Savings through safety

However, her office has achieved the most effective cost savings through focusing on employee and student safety. The "safety" side of risk management is the Office of Environmental Health and Safety.

"What saves us the most money over the long term is attention and resources -- human and financial -- allocated to safety," Harvey said.

The 10 employees in environmental health and safety are located at 262 Alexander St. and report to director Garth Walters.

Walters' office has been working with the administration over the last few years to propose several changes affecting workplace safety. Last fall, President Shapiro announced that the University is requiring safety training for all faculty, staff and students who work in or have responsibility for managing laboratories. In addition, he reconstituted and expanded the responsibilities of the University Committee on Occupational Safety and Health to include developing policy and providing management oversight for all matters relating to environmental safety and risk management campuswide.

"The president has made it very clear that he supports a proactive approach in our management of safety and environmental issues," Walters said.

Ongoing program

These new efforts are part of an ongoing program that makes the University a safer place to work. In addition to laboratory safety training, staff members in environmental health and safety regularly conduct training programs on such topics as ergonomics, accident investigation, electrical safety, safe chemical handling and disposal, and noise and hearing conservation. The sessions range from full-fledged workshops to short "toolbox talks" scheduled during other meetings. "Our staff works very hard to make compliance with safety requirements as easy as possible," Walters said.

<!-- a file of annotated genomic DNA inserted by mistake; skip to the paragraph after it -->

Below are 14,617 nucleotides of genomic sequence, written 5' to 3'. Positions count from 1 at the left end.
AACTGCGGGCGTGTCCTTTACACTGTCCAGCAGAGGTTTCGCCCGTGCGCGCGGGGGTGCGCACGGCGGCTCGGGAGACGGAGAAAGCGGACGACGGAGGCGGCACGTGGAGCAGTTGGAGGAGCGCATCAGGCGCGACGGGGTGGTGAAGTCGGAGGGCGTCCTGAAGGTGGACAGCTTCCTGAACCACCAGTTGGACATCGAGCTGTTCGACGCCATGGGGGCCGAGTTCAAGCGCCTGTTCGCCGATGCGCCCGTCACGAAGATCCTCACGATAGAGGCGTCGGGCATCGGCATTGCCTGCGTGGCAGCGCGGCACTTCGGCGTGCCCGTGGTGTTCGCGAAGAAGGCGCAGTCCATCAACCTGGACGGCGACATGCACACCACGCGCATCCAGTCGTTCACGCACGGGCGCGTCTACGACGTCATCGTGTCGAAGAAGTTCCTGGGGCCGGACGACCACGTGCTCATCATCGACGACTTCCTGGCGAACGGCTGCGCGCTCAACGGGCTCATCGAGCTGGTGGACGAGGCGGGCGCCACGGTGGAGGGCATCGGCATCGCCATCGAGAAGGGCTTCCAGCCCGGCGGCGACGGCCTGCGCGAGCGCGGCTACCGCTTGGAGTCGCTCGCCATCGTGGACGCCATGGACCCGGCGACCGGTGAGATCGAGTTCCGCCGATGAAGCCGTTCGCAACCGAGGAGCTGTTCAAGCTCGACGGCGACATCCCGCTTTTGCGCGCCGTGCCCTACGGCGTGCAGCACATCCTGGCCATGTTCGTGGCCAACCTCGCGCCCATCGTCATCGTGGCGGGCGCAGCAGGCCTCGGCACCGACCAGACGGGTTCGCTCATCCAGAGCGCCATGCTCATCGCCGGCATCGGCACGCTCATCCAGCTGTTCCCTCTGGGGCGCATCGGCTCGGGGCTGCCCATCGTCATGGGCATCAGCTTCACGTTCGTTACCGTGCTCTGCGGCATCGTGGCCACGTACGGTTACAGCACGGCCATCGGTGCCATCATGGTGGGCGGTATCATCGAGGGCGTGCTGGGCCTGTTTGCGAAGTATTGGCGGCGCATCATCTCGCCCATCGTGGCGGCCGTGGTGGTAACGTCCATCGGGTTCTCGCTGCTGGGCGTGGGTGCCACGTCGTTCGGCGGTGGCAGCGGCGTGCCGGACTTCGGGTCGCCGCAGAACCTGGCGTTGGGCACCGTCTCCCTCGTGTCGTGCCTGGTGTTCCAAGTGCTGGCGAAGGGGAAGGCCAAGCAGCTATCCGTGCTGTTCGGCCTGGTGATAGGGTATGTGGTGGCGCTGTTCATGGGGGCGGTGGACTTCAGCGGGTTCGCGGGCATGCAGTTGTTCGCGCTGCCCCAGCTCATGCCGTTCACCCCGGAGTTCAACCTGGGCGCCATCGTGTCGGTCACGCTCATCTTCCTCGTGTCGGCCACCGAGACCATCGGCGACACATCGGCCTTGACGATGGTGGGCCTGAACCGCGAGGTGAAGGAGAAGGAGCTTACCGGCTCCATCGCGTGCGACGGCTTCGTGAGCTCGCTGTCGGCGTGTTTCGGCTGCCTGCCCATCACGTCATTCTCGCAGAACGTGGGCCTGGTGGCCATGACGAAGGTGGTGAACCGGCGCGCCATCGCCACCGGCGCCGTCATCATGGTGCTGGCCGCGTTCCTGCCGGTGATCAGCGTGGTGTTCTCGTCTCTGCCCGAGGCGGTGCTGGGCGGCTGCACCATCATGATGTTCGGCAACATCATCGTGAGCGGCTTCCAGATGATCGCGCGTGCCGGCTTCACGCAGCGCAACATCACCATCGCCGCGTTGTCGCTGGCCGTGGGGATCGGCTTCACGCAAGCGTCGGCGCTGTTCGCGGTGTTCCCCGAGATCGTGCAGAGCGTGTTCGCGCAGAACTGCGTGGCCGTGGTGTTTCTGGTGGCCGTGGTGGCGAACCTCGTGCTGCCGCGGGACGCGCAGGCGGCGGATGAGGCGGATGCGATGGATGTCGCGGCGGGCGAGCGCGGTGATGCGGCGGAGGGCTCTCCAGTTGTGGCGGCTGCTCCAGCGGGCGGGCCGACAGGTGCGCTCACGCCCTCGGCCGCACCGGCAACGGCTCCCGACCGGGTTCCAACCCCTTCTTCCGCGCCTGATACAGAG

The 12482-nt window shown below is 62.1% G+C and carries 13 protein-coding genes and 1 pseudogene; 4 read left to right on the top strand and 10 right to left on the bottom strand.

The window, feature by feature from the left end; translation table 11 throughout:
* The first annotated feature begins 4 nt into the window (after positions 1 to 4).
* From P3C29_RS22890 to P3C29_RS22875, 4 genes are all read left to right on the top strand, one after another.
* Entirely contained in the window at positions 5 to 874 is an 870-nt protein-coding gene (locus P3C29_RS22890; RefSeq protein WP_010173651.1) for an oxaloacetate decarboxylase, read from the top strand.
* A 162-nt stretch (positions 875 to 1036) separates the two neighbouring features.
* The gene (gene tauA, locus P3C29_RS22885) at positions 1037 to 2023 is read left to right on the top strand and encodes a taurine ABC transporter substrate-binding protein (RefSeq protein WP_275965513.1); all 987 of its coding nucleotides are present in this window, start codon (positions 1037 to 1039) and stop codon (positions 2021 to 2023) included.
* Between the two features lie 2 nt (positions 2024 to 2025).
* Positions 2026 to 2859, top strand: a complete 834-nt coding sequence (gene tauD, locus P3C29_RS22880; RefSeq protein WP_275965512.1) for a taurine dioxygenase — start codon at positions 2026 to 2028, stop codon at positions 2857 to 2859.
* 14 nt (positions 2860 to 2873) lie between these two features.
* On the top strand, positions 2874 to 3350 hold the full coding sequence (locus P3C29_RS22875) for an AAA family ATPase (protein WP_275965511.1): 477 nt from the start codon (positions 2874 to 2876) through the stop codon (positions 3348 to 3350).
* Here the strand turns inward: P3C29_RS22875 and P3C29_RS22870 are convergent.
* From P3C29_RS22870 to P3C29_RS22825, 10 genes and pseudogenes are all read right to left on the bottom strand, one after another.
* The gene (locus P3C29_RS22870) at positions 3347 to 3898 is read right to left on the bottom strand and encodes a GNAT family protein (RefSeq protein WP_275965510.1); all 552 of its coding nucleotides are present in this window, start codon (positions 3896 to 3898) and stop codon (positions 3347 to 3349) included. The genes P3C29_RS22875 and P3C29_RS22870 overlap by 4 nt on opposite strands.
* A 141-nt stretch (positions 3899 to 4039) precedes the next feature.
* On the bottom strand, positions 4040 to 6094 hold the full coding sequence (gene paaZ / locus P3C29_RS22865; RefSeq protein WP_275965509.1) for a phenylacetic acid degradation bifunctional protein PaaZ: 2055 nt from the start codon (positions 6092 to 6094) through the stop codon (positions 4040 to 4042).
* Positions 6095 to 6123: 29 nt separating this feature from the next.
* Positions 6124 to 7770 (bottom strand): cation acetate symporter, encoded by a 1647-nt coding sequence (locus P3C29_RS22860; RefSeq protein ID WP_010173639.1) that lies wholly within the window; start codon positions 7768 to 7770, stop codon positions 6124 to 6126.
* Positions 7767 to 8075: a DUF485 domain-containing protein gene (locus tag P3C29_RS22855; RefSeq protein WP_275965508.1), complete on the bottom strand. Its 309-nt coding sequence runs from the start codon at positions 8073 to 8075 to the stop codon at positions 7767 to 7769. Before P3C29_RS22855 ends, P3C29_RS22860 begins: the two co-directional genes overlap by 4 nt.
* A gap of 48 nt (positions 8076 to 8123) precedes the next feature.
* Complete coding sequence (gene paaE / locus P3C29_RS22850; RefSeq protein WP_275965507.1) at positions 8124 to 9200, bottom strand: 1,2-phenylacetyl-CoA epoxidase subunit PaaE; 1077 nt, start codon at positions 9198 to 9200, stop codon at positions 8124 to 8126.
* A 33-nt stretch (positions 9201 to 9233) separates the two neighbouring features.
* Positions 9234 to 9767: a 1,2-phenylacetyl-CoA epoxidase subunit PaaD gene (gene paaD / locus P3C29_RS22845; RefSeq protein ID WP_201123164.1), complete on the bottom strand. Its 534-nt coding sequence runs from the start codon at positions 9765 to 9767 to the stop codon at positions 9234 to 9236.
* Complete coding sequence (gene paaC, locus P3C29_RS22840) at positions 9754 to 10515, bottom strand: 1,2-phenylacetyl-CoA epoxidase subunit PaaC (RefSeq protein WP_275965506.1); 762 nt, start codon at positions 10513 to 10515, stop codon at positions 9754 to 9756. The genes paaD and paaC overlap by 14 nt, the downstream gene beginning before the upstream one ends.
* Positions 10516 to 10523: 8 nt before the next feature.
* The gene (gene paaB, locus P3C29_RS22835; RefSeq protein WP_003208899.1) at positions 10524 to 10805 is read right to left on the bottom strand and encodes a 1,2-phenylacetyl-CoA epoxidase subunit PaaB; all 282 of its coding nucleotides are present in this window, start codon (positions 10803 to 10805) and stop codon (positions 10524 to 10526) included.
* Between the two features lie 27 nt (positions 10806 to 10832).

Because risk management staff members administer the workers' compensation program, they have access to statistics on workplace injuries and can use this information to target injury prevention efforts when a pattern is observed. This information helps the environmental health and safety staff establish priorities for their safety classes for employees. The solution to a problem might be as simple as providing employees who spend a lot of time at computer keyboards with wrist rests and other ergonomic devices.

"We've developed a credibility that supervisors know we're not asking them to do things that don't make sense," Harvey said. "We pay attention to their own constraints and budgets. We're here to help, not to point fingers."

Should an accident happen on the job, risk management staff members work with employees to assist them through the recovery and help get them back to work. They make sure that medical bills are being paid and that employees are being seen by occupational medicine staff in University Health Services.

Other areas the Office of Risk Management handles include questions regarding vehicle accidents and insurance when faculty and staff members are traveling on business, getting prices for those one-of-a-kind insurance policies to cover a single high-risk event, developing and monitoring travel abroad guidelines for students, and providing advice on high-risk off-campus student activities.